6. February 1, 2010 5:03 am

    the microwaves and customized foods are great trends. I use the mircowave for everything.. even though some people HATE mircrowaves…

  7. February 1, 2010 5:08 am

    You’ve officially blown my mind with your predictions. I’m right with ya on there always being some new “evil” thing everyone’s going crazy to avoid.

    I’m not sure what I think will be a trend except for things becoming easier and easier to prepare for people who perhaps AREN’T as into food being good quality. Then again, I have no clue what I’m talking about!

  8. February 1, 2010 6:01 am

    What an interesting post! Also, I can empathize with your truck situation… I spent months getting in and out of my passenger door because the lock was broken on the driver’s side. I definitely got a LOT of funny looks from people at work…. in my building’s garage… at the store….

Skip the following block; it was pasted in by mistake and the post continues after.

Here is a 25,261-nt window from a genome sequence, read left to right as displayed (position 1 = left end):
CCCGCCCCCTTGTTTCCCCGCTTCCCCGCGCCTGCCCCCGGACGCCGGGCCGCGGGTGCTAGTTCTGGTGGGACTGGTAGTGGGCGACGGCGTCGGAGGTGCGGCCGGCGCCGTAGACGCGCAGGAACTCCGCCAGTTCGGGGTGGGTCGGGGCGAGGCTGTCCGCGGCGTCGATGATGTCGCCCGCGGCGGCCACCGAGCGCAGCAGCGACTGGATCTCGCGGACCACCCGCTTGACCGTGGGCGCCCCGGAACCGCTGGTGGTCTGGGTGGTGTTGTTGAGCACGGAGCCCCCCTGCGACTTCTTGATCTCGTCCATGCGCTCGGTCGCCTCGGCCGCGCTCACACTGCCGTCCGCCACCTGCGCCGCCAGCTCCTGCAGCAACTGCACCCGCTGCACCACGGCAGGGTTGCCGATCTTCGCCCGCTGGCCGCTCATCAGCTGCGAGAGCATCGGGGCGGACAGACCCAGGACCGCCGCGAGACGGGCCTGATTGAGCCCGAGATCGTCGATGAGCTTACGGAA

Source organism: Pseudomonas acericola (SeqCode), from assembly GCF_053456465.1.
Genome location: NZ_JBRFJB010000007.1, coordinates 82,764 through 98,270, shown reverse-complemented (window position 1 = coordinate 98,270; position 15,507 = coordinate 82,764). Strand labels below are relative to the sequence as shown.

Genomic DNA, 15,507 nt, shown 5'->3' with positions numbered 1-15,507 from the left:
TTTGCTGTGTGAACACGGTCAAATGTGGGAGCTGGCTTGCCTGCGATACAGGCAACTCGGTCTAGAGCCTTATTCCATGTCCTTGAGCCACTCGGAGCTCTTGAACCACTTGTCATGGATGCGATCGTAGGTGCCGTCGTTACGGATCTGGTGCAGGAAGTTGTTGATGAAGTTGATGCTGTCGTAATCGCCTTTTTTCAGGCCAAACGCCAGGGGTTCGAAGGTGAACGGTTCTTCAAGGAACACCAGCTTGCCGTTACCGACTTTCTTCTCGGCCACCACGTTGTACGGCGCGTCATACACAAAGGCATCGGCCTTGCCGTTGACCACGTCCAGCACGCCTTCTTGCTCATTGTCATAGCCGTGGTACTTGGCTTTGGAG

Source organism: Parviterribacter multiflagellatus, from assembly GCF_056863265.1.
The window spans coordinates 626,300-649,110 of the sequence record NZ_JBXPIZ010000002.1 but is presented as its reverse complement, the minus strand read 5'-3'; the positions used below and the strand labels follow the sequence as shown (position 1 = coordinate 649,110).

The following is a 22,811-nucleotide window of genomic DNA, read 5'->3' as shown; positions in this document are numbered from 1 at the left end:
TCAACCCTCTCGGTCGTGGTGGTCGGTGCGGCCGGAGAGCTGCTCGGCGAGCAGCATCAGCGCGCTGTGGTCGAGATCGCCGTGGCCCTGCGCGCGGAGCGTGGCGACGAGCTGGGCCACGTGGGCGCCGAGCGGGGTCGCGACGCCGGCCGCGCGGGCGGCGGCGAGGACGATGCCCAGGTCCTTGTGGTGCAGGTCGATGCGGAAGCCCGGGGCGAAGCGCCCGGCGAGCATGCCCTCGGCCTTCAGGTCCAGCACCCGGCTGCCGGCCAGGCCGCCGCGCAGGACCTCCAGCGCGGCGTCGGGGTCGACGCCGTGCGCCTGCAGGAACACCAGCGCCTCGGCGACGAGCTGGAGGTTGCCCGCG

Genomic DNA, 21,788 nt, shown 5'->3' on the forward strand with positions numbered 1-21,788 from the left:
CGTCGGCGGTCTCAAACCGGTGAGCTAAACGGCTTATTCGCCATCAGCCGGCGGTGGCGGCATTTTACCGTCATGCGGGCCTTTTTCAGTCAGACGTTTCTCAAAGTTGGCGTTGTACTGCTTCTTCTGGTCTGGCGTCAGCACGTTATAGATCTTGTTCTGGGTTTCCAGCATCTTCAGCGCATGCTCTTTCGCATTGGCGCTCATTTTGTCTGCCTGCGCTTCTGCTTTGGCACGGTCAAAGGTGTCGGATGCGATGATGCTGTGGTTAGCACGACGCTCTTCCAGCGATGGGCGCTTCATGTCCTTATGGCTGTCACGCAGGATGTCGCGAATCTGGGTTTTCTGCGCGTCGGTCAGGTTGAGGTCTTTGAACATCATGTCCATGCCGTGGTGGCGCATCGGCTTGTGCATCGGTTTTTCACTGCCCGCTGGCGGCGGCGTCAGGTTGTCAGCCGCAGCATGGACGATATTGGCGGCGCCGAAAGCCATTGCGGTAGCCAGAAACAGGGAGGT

9. Lexi permalink
    February 1, 2010 7:08 am

    Very, very interesting. I’d love to see the Almond protein isolate surface asap!

  10. February 1, 2010 8:01 am

    Very interesting! I’ve also never heard of the magazine. I’m missing out!!

    And i’d say customization is going to be BIG!!! And personally, i’d like to see more frozen yogurt bars around 🙂 But I am really liking the move towards tons of organic items available in regular grocery stores.

  11. February 1, 2010 8:31 am

    I love the idea of customization. I remember the first time I saw the grind your own nut butter in Whole Foods-I was in heaven!!

    Plus I totally customize most of my meals when I eat out 🙂 I’m a veggie diva like that…

  12. February 1, 2010 9:33 am

    That magazine sounds interesting. The protein powder I use (Spiru-tein) has been pollen in it. Not sure what exactly it does, though.

  13. February 1, 2010 9:59 am

    Thanks so much for the new info! I had never heard of Food Processing mag, but the site looks very interesting.